Fortunately, not everyone accepted the Gasland dogma without question. Curiously, however, one of the heretics turned out to be an investigative journalist from Ireland who had absolutely no connection to the oil and gas industry. Phelim McAleer asked Josh Fox at a conference promoting Gasland a simple question about the well-documented history of naturally occurring methane in the area where the flaming faucet had been filmed. McAleer asked Fox if he knew that the water had been flammable in the area long before the arrival of hydraulic fracturing. After initially dodging the question, Fox finally admitted that he knew that flammable water in the area had been documented as far back as 1936, but he didn’t mention it in the film because he considered it to be “irrelevant.” It was that overt admission of outright distortion of the truth to promote a particular policy position (to ban hydraulic fracturing) that inspired McAleer to make a counter documentary film called FrackNation. If you have never seen it, you need to. In fact, the ideal approach would be to watch Gasland first in order to experience how effective distortion can be; then, watch FrackNation to be reminded how important it is to critically analyze what anyone is telling you about exceedingly important matters of public and economic policy.
After eight years of a national administration hellbent on stopping the fossil-fuel industry in its tracks and promoting the renewable-fuel industry at great cost and with unbounded — and unfounded — hope for its day in the (renewable) sun, it’s almost unfathomable that there is a new administration in Washington that not only has a different perspective, but is already demonstrating in decisive ways that common sense is once again welcome at the table.
As of this writing, only 60 days into this new administration, significant pronouncements have been made that are so counter to the ways of the federal government that chiropractors are likely in for a minor boom in business. For starters, last year, Obama’s EPA sent letters to 15,000 owners and operators, requesting that they provide the numbers and types of equipment at onshore oil and gas production facilities and a more specific facility survey with questions about methane emissions (known as the Information Collection Request). Undoubtedly, this was an information roundup that would have led to more aggressive regulation of operations, probably to the point of making it prohibitively expensive to operate — all in the name of eliminating methane emissions. On March 2, newly appointed EPA Administrator Scott Pruitt withdrew the pending request in its entirety.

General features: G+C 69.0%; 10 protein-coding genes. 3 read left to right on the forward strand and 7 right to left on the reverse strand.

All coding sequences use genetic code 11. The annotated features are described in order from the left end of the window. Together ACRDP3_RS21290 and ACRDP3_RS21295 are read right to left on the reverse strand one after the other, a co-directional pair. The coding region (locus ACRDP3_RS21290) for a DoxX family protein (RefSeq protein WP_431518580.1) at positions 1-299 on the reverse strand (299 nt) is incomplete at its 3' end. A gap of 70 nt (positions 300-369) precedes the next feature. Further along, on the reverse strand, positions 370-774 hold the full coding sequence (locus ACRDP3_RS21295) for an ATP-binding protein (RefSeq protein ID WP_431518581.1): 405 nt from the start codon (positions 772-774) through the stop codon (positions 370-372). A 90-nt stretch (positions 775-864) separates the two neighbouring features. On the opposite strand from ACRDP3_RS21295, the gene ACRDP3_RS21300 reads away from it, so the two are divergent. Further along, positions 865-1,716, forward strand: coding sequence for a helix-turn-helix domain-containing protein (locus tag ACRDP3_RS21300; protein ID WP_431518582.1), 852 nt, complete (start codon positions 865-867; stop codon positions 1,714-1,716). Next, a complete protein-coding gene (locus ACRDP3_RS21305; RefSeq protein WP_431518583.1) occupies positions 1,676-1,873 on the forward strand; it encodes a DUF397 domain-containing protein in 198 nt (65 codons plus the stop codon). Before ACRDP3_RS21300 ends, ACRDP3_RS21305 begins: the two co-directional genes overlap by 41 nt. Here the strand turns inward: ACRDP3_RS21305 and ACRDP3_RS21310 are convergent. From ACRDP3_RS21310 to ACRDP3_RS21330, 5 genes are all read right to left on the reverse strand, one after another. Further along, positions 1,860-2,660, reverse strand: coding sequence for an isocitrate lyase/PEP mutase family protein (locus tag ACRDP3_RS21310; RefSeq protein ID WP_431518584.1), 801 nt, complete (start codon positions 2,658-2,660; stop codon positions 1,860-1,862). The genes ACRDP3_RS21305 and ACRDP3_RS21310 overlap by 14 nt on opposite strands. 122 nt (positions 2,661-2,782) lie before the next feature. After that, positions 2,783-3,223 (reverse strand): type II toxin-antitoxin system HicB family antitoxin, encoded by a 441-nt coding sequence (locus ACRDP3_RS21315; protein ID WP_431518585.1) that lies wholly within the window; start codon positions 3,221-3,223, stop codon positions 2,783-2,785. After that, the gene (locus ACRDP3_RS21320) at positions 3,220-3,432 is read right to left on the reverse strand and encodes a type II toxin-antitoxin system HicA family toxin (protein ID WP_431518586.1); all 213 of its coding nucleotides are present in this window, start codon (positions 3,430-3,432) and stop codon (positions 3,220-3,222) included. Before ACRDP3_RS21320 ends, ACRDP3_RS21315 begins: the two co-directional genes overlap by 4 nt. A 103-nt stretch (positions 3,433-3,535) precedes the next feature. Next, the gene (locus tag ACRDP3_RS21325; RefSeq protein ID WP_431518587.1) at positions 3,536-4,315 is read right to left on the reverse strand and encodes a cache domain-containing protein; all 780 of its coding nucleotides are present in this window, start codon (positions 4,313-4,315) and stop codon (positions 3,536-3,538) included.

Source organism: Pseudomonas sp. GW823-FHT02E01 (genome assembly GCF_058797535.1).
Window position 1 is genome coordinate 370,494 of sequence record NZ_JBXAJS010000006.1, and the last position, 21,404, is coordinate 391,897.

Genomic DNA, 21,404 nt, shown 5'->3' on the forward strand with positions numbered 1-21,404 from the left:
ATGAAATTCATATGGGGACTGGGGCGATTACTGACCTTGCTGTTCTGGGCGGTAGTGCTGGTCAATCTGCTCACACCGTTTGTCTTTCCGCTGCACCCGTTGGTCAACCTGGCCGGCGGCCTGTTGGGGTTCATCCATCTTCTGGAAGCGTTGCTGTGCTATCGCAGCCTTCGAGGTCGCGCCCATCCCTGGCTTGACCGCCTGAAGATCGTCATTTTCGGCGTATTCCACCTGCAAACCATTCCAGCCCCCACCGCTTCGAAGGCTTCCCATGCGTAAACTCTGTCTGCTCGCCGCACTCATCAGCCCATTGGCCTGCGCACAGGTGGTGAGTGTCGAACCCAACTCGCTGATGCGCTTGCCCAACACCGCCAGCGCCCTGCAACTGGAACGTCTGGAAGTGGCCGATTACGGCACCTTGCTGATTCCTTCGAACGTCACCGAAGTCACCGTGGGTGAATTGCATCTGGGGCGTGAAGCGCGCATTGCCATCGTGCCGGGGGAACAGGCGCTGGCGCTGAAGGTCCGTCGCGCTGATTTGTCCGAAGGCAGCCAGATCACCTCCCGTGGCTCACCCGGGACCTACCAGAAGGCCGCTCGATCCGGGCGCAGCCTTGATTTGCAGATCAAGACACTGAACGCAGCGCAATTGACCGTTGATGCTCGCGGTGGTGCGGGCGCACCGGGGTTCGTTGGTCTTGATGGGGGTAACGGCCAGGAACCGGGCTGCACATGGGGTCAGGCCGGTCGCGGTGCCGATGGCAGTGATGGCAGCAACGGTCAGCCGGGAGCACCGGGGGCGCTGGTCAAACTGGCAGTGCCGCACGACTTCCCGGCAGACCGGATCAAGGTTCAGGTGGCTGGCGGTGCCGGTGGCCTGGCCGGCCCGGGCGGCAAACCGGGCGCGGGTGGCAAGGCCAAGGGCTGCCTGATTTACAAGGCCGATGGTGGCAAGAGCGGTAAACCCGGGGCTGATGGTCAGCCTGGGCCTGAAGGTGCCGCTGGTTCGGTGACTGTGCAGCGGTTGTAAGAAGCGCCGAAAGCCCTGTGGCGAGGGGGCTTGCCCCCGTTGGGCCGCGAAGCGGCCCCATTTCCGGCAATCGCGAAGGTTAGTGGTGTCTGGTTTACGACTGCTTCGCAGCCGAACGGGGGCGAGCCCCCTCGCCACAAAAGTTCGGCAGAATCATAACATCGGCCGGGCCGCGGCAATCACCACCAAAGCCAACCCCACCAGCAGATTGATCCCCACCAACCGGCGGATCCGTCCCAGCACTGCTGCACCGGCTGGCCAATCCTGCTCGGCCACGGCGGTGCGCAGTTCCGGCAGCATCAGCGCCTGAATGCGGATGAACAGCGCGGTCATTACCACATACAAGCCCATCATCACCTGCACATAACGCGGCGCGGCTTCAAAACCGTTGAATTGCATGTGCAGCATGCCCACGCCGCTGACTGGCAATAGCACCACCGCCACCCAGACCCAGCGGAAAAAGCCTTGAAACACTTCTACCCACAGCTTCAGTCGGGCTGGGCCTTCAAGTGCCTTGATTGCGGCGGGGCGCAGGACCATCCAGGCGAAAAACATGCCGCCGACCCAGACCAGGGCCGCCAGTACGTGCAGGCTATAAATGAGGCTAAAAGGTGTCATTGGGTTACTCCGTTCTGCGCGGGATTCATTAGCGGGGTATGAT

By notoriously blocking approval of the Keystone XL Pipeline and throwing up roadblocks to the Dakota Access Pipeline, Obama attempted to use those projects as symbolic statements that the U.S. would start self-inflicting damage to our economy in order to wave a flag of fictional climate rescue. Trump has already issued orders for both pipelines to be approved, built and completed as soon as possible. On Feb. 28, Trump ordered the EPA and the Army Corps of Engineers to stop and reconsider another notorious battle front between private-property owners and the federal government relating to the definition of what constitutes waters of the United States. Trump has also issued an order that aims to dismantle the Clean Power Plan, which was Obama’s strategy to eliminate coal-fired power plants.
The message is being delivered swiftly, comprehensively and with unmistakable clarity. Can it be possible that the seemingly unstoppable trend of the past 50 years toward energy poverty and self-inflicted economic decline is not only being slowed down and even arrested — but reversed? Sixty days is not long enough to start composing encomia about the presidential election that is turning the American ship of state. The Gaslanders in our country will not likely go gentle into that good night. Protests will not only continue at pipeline sites — they will probably intensify. My constitutional law professor always said that the liberals never truly lose — they just postpone their win until another day. The citizens of FrackNation will have to remain ever vigilant.
About the author: Bill Keffer is a contributing columnist to SHALE Magazine. He teaches at the Texas Tech University School of Law and continues to consult. He served in the Texas Legislature from 2003 to 2007.